Taking PrEP alongside oestrogen ‘may limit’ its effectiveness, study warns

28 January 2020

Study with transgender women suggests taking on-demand PrEP with hormone therapy may result in drug levels too low for HIV prevention. 

Truvada - the drug used as PrEP

A study examining the interaction between pre‐exposure prophylaxis (PrEP) and oestrogen-based treatment taken by transgender women finds hormone treatment may weaken PrEP’s effectiveness.

The study was conducted in Baltimore, USA between 2016 and 2018, and also found the opposite to not be true - PrEP had no adverse impact on hormone treatment.

With the increasingly widespread use of PrEP among transgender people, concerns have been raised about the interaction between PrEP and hormone therapy. For example, in one survey around 87% of transgender women said they were unwilling to use PrEP due to worries that their hormone treatment may be affected. Until recently, transgender women have been underrepresented in the majority of PrEP trials, making evidence on this issue scarce. 

The study, published in November in the Journal of the International AIDS Society, recruited eight transgender women, all of whom were taking consistent but varied oestrogen therapies, and eight cisgender men. All participants were HIV-negative.

Under direct observation, all 16 participants took oral PrEP (a regimen of tenofovir, disoproxil fumarate and emtricitabine) every day for seven days. To measure the levels of antiretrovirals in each participant, blood was collected just before the final PrEP dose was taken, then one, two, four, six, eight and 24 hours afterwards. Colon biopsies were also collected after 24 hours.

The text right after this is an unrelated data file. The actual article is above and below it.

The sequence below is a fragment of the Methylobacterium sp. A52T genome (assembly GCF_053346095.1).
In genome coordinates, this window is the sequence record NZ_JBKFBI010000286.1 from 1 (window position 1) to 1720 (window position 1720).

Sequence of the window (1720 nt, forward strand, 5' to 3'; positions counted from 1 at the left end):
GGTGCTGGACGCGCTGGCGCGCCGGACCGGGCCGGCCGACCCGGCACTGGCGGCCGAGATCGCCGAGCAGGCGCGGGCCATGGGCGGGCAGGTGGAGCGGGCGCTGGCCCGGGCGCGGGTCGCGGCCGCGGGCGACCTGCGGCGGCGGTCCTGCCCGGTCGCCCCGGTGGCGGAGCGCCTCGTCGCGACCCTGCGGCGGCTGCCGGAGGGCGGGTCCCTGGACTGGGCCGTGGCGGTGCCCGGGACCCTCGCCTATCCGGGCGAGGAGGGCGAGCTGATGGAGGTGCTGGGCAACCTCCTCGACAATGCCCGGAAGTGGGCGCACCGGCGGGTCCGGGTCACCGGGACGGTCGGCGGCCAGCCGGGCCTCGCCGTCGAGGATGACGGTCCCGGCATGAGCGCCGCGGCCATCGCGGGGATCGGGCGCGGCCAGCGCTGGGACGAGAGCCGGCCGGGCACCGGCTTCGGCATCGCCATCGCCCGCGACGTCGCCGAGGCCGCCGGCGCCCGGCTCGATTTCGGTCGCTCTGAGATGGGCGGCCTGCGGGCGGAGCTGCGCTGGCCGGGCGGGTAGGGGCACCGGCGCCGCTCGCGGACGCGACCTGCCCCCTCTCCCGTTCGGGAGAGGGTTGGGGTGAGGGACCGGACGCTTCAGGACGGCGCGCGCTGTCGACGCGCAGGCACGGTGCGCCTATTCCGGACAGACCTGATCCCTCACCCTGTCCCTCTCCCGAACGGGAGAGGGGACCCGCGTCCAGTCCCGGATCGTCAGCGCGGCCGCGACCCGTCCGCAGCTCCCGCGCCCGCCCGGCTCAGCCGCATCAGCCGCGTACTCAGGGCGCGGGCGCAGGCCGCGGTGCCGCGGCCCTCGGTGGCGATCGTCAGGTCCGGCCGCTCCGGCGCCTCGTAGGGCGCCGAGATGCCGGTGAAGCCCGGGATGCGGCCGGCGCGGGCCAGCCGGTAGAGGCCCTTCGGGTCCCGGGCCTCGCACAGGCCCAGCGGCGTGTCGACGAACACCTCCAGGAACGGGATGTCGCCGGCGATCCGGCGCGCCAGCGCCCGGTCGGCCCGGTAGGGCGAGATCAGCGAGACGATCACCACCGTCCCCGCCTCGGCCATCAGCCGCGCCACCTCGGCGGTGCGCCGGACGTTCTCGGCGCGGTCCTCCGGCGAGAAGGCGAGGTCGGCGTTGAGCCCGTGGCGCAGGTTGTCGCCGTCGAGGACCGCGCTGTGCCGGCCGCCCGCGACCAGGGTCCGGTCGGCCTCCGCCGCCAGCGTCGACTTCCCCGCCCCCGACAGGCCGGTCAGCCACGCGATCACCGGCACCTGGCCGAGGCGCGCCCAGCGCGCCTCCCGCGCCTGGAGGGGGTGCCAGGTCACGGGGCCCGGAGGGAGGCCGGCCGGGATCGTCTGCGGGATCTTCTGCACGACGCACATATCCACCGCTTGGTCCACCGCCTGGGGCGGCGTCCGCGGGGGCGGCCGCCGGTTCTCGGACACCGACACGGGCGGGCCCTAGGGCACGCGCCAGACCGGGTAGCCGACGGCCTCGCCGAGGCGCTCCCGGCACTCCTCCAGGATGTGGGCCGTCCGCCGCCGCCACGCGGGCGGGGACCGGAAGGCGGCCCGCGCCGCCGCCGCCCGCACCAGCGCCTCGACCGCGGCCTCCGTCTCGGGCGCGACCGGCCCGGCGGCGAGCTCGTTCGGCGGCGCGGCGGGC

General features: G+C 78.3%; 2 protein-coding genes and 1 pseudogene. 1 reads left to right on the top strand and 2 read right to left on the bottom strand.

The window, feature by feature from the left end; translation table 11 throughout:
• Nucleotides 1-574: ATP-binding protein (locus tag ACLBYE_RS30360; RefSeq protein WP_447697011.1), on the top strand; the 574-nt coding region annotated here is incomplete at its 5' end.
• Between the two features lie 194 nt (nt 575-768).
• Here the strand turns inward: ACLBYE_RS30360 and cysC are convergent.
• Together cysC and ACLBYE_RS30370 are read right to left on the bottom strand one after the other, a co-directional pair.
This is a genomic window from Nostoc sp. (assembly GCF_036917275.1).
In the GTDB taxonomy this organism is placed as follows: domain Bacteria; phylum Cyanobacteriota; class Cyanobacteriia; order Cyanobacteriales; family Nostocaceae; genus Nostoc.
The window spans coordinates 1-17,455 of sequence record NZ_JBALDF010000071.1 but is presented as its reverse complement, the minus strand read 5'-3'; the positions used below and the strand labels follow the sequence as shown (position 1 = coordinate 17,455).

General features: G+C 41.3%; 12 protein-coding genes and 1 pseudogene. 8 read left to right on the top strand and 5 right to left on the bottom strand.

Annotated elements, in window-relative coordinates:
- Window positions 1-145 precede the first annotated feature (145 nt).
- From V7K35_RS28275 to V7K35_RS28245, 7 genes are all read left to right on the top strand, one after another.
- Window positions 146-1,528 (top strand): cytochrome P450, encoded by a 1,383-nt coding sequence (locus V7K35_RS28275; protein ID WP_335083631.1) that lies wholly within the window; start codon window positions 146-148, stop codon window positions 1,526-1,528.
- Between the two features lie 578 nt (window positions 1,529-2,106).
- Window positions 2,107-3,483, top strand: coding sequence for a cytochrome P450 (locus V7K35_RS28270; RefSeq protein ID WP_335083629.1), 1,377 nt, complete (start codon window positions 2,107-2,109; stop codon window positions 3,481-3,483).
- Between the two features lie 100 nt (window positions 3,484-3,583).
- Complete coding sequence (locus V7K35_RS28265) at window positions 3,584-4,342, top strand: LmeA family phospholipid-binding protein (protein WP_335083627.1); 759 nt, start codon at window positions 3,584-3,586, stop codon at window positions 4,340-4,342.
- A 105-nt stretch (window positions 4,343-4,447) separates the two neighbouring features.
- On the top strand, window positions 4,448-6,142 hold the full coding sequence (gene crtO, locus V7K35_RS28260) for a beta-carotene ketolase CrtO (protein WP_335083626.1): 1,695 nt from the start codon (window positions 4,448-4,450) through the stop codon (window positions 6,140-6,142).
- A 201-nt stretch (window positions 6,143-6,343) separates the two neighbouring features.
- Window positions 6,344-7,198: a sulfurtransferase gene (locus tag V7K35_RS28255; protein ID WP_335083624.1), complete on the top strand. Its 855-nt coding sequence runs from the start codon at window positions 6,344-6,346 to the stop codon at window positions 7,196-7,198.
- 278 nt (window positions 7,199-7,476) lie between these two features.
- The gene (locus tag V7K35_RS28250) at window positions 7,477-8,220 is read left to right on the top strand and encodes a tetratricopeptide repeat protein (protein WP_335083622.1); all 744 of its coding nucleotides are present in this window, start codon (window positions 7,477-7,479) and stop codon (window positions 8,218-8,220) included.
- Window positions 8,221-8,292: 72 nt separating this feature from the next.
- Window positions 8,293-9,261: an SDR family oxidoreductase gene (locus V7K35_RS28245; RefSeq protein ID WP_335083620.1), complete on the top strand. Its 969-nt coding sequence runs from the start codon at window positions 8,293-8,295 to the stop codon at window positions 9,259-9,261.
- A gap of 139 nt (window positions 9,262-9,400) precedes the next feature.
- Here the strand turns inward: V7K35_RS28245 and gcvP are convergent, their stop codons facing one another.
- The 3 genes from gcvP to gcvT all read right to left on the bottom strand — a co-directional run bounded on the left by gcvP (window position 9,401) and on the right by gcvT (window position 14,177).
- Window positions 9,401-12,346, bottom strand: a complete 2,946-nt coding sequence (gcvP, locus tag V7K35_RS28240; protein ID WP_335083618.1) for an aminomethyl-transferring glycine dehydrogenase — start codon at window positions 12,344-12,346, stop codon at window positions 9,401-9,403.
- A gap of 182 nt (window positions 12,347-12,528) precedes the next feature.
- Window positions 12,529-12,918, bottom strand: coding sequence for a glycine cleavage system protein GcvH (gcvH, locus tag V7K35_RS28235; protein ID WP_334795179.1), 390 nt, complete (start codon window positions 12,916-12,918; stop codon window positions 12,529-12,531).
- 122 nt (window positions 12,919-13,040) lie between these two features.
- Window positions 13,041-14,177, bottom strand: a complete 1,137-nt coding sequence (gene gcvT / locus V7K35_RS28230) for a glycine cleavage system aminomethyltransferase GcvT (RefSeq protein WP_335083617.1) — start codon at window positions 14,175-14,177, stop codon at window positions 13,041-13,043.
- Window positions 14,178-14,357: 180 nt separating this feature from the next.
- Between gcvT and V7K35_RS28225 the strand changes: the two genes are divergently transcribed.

The study found that transgender women had significantly lower tenofovir and emtricitabine concentrations compared to the cisgender men – ranging between 24% and 32% lower. 

Although the study did not go on to examine whether these reduced antiretroviral levels stopped PrEP from being effective, the findings have important implications, particularly for on-demand PrEP. 

Rather than being taken every day, as PrEP was in this study, on-demand PrEP is taken before and after sex. This means drug levels are much lower than when it is taken every day – equivalent to two or three doses of PrEP a week. These findings suggest that if oestrogen did lower drug levels, then the risk of PrEP being ineffective considerably increases. 

This leads the study’s authors to recommend against on-demand PrEP for transgender women who are on oestrogen hormone therapy, at least until more rigorous studies can be conducted. 

The study found no evidence to suggest PrEP harms oestrogen levels. Although researchers did not directly observe the transgender participants taking hormone treatment, when taken in conjunction with PrEP-studies such as iFACT that did, this finding adds to the growing body of evidence that suggests PrEP is not damaging to hormone therapy.

Written by Hester Phillips

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